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Sometimes it is necessary to make a user's password identical on several hosts in an environment where it doesn't matter if this is discovered, and the same encrypted password field can be used on each of the hosts.

The new encrypted password can be generated by 'makekey' (if it exists - usually in somewhere like /usr/lbin), or extracted from a passwd file that has had the new password applied.

# where xxxxxxxxxxxxx is the new 13 char encrypted password.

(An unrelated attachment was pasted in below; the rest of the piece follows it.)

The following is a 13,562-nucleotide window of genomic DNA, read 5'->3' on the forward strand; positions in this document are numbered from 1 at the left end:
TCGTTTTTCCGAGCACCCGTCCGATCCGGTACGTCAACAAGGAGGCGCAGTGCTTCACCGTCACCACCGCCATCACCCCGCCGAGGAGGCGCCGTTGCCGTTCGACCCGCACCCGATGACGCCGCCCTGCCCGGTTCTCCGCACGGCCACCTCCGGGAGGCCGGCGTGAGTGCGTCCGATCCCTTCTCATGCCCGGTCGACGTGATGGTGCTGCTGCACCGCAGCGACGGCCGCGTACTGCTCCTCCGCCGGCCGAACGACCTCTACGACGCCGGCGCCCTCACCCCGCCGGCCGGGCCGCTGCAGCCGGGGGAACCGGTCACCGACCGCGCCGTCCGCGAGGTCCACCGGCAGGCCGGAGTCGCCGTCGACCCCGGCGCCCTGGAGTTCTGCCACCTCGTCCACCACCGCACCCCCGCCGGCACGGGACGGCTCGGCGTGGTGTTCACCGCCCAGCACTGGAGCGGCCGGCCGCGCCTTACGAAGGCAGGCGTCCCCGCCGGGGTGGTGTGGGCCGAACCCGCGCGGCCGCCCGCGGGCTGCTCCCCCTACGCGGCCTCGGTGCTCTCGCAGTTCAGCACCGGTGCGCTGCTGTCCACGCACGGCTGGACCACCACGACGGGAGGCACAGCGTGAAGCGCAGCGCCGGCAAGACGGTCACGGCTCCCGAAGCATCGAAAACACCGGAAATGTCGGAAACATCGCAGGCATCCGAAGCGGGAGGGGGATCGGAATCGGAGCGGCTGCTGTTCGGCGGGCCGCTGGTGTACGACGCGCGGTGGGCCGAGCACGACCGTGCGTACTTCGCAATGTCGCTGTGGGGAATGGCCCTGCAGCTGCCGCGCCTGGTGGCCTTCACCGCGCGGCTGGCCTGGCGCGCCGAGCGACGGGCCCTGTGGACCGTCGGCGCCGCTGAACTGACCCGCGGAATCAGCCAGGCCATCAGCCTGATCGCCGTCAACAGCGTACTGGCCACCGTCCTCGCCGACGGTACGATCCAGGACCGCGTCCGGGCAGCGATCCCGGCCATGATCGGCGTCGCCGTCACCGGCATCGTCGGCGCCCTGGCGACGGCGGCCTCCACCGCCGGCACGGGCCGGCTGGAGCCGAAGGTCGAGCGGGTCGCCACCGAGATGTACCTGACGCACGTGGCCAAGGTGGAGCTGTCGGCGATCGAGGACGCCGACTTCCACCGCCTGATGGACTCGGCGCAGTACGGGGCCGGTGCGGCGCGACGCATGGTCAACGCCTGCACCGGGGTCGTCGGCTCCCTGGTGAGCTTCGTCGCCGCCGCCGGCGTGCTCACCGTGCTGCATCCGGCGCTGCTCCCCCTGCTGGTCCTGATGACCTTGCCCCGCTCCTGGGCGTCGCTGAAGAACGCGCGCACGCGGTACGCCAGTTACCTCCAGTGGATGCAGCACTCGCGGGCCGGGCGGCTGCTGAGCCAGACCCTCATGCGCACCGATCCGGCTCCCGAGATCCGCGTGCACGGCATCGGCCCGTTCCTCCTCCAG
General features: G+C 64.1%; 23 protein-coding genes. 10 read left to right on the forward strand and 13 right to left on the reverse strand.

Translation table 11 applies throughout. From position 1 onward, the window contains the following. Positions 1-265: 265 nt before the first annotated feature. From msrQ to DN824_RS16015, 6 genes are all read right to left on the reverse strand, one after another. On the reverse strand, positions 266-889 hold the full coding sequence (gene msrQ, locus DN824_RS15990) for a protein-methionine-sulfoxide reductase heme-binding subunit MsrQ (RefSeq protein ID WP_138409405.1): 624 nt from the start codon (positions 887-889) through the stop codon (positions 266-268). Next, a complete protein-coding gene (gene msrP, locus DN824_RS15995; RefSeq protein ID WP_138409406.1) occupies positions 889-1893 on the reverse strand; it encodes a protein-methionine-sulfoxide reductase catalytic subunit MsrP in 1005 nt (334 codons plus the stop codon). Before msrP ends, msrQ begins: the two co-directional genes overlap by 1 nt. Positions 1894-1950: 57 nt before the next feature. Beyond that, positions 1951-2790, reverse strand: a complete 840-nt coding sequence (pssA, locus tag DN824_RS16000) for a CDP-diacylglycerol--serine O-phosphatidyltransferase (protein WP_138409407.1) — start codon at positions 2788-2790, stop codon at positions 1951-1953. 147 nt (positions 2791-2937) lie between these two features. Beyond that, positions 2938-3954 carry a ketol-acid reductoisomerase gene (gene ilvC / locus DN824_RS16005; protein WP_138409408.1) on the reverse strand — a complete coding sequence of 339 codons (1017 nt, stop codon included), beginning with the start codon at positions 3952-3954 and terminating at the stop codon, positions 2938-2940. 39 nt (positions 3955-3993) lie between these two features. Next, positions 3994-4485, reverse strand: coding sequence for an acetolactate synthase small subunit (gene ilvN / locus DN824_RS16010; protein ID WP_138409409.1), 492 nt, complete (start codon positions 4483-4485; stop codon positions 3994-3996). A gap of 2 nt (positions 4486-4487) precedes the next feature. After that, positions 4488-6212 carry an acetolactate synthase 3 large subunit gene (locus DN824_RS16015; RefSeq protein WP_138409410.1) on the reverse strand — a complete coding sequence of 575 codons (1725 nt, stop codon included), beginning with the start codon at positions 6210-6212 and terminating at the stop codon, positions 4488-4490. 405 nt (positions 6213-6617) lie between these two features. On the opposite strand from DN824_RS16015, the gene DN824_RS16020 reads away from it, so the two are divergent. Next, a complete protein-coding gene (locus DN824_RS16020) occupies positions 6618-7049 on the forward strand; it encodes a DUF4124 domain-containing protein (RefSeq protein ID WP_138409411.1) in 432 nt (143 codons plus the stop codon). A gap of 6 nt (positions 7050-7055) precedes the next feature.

PW="xxxxxxxxxxxxx"
# and
username is the name of the user whose password is to be changed
USER="username"

awk -v user="$USER" -v pw="$PW" -F: '
        $1 == user {
                printf("%ds:%s:%s:\nw\nq\n", NR, $2, pw)
        }' /etc/passwd | ed /etc/passwd

Note the use of ':' as the delimiter for the 'ed' 'substitute' command. It will not get confused with the ':'s in the line, and is guaranteed not to exist in either the old or new password strings.

This can even be done across hosts provided root has the permission to do so, and can ssh (or remsh) to the other host without entering a password.

ssh otherhost cat /etc/passwd | awk -F: '
        $1 == user {
                printf("%ds:%s:%s:\nw\nq\n", NR, $2, pw)
        }' | ssh otherhost ed /etc/passwd

This can be built into a loop to perform the change on all the required hosts.